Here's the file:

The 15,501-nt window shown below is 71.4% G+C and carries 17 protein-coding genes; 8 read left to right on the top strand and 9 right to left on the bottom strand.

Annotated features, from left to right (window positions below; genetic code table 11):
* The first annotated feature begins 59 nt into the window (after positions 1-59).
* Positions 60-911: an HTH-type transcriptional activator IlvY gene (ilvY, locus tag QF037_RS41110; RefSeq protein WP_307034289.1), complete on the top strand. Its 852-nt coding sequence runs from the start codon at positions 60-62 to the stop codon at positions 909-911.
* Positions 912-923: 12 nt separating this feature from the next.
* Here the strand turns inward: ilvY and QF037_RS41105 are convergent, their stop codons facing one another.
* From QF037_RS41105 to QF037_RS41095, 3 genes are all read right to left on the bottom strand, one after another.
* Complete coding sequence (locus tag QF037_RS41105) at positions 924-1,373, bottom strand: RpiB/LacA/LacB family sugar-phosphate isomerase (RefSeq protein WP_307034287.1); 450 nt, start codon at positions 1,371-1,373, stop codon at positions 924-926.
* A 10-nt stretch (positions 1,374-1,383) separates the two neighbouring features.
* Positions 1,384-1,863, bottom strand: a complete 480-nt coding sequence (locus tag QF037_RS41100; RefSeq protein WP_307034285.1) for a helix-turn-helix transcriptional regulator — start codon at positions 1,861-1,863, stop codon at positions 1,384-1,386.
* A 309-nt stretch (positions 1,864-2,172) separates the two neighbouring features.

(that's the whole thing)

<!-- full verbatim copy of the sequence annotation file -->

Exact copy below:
The 15,501-nt window shown below is 71.4% G+C and carries 17 protein-coding genes; 8 read left to right on the top strand and 9 right to left on the bottom strand.

Annotated features, from left to right (window positions below; genetic code table 11):
* The first annotated feature begins 59 nt into the window (after positions 1-59).
* Positions 60-911: an HTH-type transcriptional activator IlvY gene (ilvY, locus tag QF037_RS41110; RefSeq protein WP_307034289.1), complete on the top strand. Its 852-nt coding sequence runs from the start codon at positions 60-62 to the stop codon at positions 909-911.
* Positions 912-923: 12 nt separating this feature from the next.
* Here the strand turns inward: ilvY and QF037_RS41105 are convergent, their stop codons facing one another.
* From QF037_RS41105 to QF037_RS41095, 3 genes are all read right to left on the bottom strand, one after another.
* Complete coding sequence (locus tag QF037_RS41105) at positions 924-1,373, bottom strand: RpiB/LacA/LacB family sugar-phosphate isomerase (RefSeq protein WP_307034287.1); 450 nt, start codon at positions 1,371-1,373, stop codon at positions 924-926.
* A 10-nt stretch (positions 1,374-1,383) separates the two neighbouring features.
* Positions 1,384-1,863, bottom strand: a complete 480-nt coding sequence (locus tag QF037_RS41100; RefSeq protein WP_307034285.1) for a helix-turn-helix transcriptional regulator — start codon at positions 1,861-1,863, stop codon at positions 1,384-1,386.
* A 309-nt stretch (positions 1,864-2,172) separates the two neighbouring features.